STM32 Nucleo Board Programming – LED Blinking code generation using STM32CubeMx for Keil

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Today we present the first steps with the NUCLEO development boards, produced by STMicroelectronics, that can help us to move towards the ARM 32-bit world with simplicity and great performances , keeping a compatibility with Arduino expansion connectors so that we can use its commonly available shields.

The success of Arduino and its countless shields, kicked off in recent years the birth of several compatible development boards designed to help us creating in a short time, at low cost and easily, great and even complex electronic applications. Some of these boards are simple clones, other are at much higher level having better performances and memory storage.

Among those, a really interesting solution is represented by the development boards family called NUCLEO made by STMicroelectronics, a semiconductors leader company.
In this post we will examine the NUCLEO F401RE board that is among the best performing in the series, not only because it is based on an ARM processor with a 84 MHz clock, a 512 Kb flash memory and an integrated floating-point unit, but also for a number of interesting features that we will see together.

We will also see how to program it and test it by using some development environments available and a first sample program.

The board name comes from the microcontroller mounted on the board (STM32F401) which is its heart. The whole series of NUCLEO development boards is equipped with a STM32 microcontroller based on ARM Cortex-M family, adopting a 32-bit RISC architecture. Each NUCLEO board differs for performances, power consumption, clock frequency and flash memory capacity of the STM32 microcontroller in figure.


All the boards, however, have the same layout and the same form, which is shown in next figure.


From here on, we will analyze the NUCLEO model F401 and we will move our first programming steps, but many of the aspects and features that we will see later will be valid for any other NUCLEO board.

One of the first aspects that we can note is the presence of many contacts on card’s border, including the now famous female contacts connector compatible with the Arduino shield. Externally, however, two double strips of male contacts (one per side) are what STM calls “Morpho” pinout, used on other STM development boards.

In figure Arduino pinout is shown in purple, while the Morpho pinout is in blue: notice how all Arduino pins are remapped exactly on Morpho inner pin strip (connectors CN7 and CN10): this allows us to always have access to Arduino pinout also once a shield is plugged on the board. This helps us to debug software easily and to use those outputs when some shields don’t pass-through.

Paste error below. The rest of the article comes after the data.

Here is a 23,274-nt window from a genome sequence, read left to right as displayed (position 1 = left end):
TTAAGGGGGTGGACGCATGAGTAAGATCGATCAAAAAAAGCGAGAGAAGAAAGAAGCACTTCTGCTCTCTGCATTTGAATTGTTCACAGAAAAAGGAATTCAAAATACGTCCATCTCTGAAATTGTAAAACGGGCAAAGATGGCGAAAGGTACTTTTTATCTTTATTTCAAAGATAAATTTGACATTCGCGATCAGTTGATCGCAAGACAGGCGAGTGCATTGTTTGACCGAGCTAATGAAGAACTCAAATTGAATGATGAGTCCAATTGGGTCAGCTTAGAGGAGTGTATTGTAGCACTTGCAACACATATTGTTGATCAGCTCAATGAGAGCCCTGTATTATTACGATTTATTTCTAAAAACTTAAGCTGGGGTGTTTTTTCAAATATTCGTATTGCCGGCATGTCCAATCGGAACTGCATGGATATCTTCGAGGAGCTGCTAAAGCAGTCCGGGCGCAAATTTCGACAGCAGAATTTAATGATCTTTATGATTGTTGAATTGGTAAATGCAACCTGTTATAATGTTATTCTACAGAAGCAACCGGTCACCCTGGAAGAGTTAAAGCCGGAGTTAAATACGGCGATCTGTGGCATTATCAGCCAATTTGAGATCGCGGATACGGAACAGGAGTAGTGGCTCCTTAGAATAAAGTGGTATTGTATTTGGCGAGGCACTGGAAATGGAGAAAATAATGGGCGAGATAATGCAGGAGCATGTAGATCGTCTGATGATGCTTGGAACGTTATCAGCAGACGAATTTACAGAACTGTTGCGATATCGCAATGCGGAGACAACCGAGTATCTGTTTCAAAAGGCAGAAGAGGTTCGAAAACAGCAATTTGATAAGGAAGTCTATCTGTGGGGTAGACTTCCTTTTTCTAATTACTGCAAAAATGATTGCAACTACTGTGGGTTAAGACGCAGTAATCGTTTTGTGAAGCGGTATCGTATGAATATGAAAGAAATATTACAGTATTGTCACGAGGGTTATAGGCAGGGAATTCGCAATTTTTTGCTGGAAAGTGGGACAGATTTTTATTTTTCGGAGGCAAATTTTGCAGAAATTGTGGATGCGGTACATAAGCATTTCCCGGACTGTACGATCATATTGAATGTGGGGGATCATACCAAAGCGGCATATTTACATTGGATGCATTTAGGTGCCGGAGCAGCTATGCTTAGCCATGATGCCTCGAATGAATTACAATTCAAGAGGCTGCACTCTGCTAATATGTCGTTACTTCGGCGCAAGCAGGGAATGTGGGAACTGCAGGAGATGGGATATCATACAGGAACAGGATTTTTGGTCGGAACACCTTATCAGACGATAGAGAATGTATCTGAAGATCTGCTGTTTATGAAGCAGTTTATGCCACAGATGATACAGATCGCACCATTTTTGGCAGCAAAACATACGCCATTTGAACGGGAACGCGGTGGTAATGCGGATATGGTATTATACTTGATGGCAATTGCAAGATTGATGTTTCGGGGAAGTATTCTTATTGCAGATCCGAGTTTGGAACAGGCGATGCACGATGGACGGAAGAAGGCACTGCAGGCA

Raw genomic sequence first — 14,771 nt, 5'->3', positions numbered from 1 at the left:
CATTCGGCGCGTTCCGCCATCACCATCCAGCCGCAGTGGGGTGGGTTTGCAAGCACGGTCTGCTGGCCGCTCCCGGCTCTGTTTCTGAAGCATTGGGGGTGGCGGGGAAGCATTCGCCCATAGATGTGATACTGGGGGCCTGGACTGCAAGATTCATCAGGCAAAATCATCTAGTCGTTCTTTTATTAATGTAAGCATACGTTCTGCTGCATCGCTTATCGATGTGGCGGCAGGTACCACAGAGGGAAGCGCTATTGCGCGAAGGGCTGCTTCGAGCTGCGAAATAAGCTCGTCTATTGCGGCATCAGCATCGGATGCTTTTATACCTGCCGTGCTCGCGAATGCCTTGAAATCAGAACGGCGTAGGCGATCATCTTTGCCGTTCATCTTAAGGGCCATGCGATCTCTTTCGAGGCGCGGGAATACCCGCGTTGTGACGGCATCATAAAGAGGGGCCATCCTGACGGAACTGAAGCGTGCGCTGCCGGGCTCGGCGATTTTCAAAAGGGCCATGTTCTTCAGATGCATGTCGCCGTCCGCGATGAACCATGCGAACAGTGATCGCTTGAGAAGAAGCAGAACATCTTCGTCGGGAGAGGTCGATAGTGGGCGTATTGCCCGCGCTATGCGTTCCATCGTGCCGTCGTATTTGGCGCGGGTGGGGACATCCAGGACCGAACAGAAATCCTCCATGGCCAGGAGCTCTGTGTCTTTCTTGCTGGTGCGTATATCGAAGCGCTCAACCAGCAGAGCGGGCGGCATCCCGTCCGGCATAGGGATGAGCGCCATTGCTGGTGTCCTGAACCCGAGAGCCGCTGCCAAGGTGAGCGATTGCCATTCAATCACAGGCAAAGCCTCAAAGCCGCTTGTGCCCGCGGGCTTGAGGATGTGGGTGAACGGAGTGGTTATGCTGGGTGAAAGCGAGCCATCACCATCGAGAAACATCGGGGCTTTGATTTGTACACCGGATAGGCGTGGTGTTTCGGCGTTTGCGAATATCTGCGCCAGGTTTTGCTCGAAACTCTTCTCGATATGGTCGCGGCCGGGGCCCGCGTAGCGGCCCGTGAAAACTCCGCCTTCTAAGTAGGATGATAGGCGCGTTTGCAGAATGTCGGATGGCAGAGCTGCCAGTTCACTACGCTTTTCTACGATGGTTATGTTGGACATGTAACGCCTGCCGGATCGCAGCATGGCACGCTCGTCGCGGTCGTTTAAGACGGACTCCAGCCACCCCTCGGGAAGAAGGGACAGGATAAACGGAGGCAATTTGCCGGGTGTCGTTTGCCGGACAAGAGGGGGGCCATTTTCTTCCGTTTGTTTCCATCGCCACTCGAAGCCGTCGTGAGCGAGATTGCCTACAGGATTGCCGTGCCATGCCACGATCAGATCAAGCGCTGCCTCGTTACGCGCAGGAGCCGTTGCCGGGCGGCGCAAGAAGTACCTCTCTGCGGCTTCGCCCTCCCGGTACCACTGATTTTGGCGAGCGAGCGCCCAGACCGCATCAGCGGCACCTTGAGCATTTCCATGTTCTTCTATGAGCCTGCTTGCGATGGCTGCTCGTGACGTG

CN7 and CN10 connectors pins are not connected to Arduino compatible connector and they provide other proprietary I/O or power connector typical of STM32 microcontrollers. This allows the card to be used in other projects which require greater connectivity.


There is more; CN7 and CN10 Morpho connectors are replicated also on the board backside (always with male contacts strips), allowing you to mount the NUCLEO board on another board that could be seen as a new shield and that can access (also and not only) to Arduino pinout.


Another interesting feature is the presence on the NUCLEO board of a PCB area that is always part of the board, but serves exclusively to its programming and debugging. It is the PCB part, looking in figure, that is close to the two small buttons and that can easily be physically split; this helps reducing the NUCLEO board size that actually runs the applications.


Specifically, it is the ST-LINK/V2 debugger (further details in the box on these pages) manufactured by STMicroelectronics that is in our case integrated on the same board, without needing additional hardware (and costs). In fact, the same USB cable, which is used to power up will also serve to program and debug our NUCLEO board, as we shall see later.

Once you’ve programmed your board you can tear-off the debugger board and have in this way a very compact microcontroller board. It will always be possible to program and debug the NUCLEO board again, by connecting with external cables, the SWD connector (CN4) on the debug board to Morpho connector (CN7) pins 15 and 17 on the NUCLEO board. The SWD (Serial Wire Debug) protocol recently introduced by ARM and implemented in all Cortex-M microcontroller family is transported, in fact, over only two wires instead of the five-wire JTAG that we are usually accustomed to.

So, unless special needs and at least in these early stages of development, we do not recommend to separate the two boards, because having all integrated is much more comfortable for our purpose (taking first steps with our STM32 system) and also we will have a unique power that is supplied from the USB cable through CN1.

This portion of the circuit is independent from the rest and is always equipped with a STM32 microcontroller suitably programmed during manufacture to manage the functions of a real programmer and debugger for the STM8 and STM32 family of microcontrollers.


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